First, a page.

ethical padded jacket

Ethical Coats & Jackets for Autumn and Beyond

In the market for a new coat for autumn?  The good news is I have been doing some research and I have eight ethical coats for your perusal today.

The bad news is that the ethical coat and jacket market is small. Teeny tiny small.  And that ethical coats don’t come cheap.  If you get change of £200 then you are dong well.

With ethical fashion, the goal of course isn’t to replace clothing every year, as fast fashion would dictate, but to invest in quality items that you would be happy to wear year after year.  Think cost per wear!   I appreciate this isn’t great when your current coat or jacket is on it’s last legs and you don’t have £200 spare, but we’ll come on to that after the coats:


ethical padded jacket

If your style is outdoorsy then Finisterre offer classic outdoors wear.  This Alto jacket (£195) has a recycled polyester outer shell, and is insulated with recycled fabrics.  It’s wind and water resistant and will keep you cosy well into winter.

finisterre ethical parka coat

Meanwhile, the stylish Solus Parka (£225) looks like something you could take on all the world has to throw at you in it.  Built to last, and waterproof, it’s again filled with recycled insulation to keep you cosy on cold autumn and winter days.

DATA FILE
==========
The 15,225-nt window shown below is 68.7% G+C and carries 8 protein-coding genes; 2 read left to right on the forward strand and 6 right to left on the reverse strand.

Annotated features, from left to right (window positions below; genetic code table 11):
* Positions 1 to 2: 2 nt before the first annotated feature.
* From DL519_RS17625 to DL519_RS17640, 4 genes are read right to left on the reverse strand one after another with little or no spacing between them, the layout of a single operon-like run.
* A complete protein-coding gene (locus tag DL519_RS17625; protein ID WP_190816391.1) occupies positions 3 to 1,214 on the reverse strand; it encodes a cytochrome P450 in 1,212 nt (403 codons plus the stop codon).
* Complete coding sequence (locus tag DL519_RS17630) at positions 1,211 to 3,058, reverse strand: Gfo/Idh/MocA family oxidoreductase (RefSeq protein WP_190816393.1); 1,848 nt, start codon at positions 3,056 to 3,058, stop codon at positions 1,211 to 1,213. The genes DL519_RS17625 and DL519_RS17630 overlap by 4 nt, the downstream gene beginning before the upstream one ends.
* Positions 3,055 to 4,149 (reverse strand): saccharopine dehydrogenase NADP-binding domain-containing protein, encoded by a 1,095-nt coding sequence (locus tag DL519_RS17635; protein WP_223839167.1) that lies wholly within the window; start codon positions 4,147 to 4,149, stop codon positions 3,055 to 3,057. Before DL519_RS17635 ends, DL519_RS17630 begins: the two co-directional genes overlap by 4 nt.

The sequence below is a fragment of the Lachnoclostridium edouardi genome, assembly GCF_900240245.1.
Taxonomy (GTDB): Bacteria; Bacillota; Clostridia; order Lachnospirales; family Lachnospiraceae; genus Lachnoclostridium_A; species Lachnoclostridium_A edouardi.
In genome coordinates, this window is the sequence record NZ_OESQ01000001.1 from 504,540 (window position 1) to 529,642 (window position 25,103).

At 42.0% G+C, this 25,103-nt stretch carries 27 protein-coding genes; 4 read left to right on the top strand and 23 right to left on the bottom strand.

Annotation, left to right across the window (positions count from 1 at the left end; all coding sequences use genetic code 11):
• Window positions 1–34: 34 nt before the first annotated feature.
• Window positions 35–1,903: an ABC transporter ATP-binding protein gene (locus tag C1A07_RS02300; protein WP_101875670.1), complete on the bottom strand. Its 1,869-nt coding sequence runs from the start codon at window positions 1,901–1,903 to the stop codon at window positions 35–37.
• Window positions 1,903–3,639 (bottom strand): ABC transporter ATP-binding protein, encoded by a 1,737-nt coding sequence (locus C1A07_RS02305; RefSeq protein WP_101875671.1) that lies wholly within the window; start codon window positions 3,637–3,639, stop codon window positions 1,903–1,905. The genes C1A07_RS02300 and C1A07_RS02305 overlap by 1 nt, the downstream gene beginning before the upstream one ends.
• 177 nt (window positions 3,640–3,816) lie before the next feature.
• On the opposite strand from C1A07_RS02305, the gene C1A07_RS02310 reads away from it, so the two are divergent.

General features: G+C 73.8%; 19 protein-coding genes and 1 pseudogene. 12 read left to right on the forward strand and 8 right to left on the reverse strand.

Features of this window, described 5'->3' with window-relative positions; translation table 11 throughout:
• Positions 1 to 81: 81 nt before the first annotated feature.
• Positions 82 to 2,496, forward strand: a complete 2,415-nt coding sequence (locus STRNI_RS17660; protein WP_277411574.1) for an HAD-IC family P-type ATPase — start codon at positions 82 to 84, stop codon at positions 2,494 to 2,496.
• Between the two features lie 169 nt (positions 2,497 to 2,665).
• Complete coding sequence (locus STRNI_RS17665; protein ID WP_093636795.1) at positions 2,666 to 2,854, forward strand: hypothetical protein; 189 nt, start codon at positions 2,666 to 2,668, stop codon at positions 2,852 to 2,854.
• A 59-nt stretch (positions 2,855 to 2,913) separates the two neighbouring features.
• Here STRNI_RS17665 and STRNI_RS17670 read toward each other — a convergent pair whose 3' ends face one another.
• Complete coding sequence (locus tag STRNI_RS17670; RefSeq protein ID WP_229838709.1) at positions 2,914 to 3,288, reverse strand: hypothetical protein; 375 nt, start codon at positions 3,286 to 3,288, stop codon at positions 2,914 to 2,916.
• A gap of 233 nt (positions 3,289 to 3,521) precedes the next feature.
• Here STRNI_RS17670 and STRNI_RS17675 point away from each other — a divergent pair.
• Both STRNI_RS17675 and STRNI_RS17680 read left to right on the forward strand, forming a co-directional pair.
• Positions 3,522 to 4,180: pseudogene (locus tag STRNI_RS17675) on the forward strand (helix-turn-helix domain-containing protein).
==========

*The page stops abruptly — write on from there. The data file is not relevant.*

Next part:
patagonia ethical jacket

Patagonia also have a solid reputation as an ethical retailer, and this Radalie Parka (£160) is another good bet for the colder weather ahead.  Water repellent, with a 100% recycled nylon outer shell, it’s insulated with 92% recycled polyester.

Gudrun Sjödén

gudrun sjoden ethical coat

Gudrun Sjödén’s padded down coat (their website doesn’t allow you to link to a specific product but it’s the second product in the search results) (£399) is made of both recycled polyester and recycled down for a super sustainable and incredibly cosy coat.  There are different colour options available if bright isn’t your thing.

People Tree
people tree ethical coat

If your style is less outdoorsy, then People Tree’s offering is this Yvette fleece coat (£119).  This is a transitional piece for autumn and spring, and the snuggly fleece nature of it would be like a perpetual hug.

Thought Clothing

Thought has a couple of stylish non outdoorsy options.  This Hartley organic jacket (£79.90) is another autumn and spring coat, but it is pretty darned stylish.